The cGMP signaling system has been implicated in several disorders, suggesting great potential as a target for new effective pharmacological therapies. Dysfunctions of the cGMP signaling cascade at various levels have been implicated in cardiovascular disease (arterial hypertension, cardiac hypertrophy, metabolic syndrome), neurodegenerative disorders (retinal degeneration, Alzheimer’s disease), movement disorders (Parkinson’s and Huntington’s disease), muscle disease (Duchenne’s muscular dystrophy), autism, bipolar disorders, schizophrenia, and skeletal deformities. The critical role of the NO-GC and natriuretic peptide/GC-A systems in the regulation of arterial blood pressure has been known for a long time. Importantly, recent studies illustrated that even subtle changes due to genetic variants in components of this pathway (e.g. NO-GC, ANP, BNP; PDEs) significantly influence blood pressure and cardiovascular disease risk in humans. Interestingly, genetic mutations in NO-GC or cGKI found in humans are causally associated with altered vascular structure and remodeling.
Novel functions of cGMP and clinical applications of cGMP-based drugs are continuously being discovered. For instance, CNP/GC-B maintains meiotic arrest in mouse oocytes and intercellular cGMP diffusion through gap junctions in ovarian follicles restarts meiosis. The GC-C receptor, previously thought to be exclusively expressed in the intestine, has been detected in the brain and plays a major role in feeding behavior as well as in attention deficiency and hyperactive behavior. Presynaptically localized cGKI was shown to be a key determinant of spinal synaptic potentiation and pain hypersensitivity. PDE9A may be a new druggable target to increase cGMP pools in the heart that are predominantly controlled by ANP/GC-A. Recent collaborative work of investigators of the proposed consortium has shown that cGMP/cGKI signaling and PDE5 inhibition protect cochlear hair cells and hearing function after noise-induced trauma.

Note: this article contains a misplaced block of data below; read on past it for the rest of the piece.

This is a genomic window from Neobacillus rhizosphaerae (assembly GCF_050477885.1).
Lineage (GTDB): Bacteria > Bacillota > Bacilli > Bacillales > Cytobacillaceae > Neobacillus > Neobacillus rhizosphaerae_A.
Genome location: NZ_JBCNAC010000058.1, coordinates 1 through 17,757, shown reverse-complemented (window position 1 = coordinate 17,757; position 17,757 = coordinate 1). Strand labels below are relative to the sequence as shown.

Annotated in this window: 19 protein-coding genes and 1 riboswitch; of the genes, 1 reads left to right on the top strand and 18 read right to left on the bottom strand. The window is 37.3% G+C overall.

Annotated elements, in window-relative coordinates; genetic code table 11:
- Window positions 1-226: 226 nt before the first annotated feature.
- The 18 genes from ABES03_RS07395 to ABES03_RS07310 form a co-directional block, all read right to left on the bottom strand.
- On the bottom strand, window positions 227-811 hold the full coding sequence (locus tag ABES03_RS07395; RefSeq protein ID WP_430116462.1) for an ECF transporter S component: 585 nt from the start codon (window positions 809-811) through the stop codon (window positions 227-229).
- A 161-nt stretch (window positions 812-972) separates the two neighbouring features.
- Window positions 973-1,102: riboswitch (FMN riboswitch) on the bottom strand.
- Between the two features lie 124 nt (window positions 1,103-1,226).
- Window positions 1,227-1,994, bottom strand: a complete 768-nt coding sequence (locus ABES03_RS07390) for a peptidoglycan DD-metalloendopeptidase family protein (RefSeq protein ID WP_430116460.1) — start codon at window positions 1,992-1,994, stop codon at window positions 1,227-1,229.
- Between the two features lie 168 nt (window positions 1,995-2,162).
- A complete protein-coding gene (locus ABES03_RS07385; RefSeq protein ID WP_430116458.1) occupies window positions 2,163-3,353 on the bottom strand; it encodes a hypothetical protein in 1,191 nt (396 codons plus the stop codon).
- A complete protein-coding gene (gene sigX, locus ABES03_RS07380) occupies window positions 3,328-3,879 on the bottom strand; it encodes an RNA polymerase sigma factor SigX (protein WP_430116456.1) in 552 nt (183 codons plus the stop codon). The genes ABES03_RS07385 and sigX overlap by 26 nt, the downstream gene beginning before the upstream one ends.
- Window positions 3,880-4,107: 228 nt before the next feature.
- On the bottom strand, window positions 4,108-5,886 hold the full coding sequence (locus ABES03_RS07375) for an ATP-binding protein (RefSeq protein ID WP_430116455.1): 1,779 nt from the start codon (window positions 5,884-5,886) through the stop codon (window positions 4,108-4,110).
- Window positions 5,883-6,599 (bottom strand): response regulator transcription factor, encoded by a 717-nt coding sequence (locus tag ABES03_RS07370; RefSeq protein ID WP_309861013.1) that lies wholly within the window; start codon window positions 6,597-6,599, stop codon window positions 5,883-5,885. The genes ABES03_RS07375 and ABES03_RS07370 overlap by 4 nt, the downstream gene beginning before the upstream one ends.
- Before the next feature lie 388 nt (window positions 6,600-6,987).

Taken together, the available preclinical and clinical evidence demonstrates that the cGMP signaling pathway has a strong impact on human physiology and pathophysiology, and that it is an attractive drug target to tackle an array of major human diseases.
Although our general knowledge about formation of cGMP, its effector molecules, and cellular functions has substantially increased in the last several years, critical gaps remain. Gaps mostly concern the mechanisms and consequences of cGMP compartmentation, and the molecular pathways that mediate the positive and negative effects of cGMP on health and disease. Answers to these questions are needed to understand and potentially improve the increasing clinical use of cGMP-modulating drugs. In this GRK, investigators from different disciplines will share expert knowledge about cGMP signaling, cancer, the cardiovascular and nervous systems, unique genetic mouse models, and sophisticated optical and functional methods to elucidate novel cGMP roles and regulators.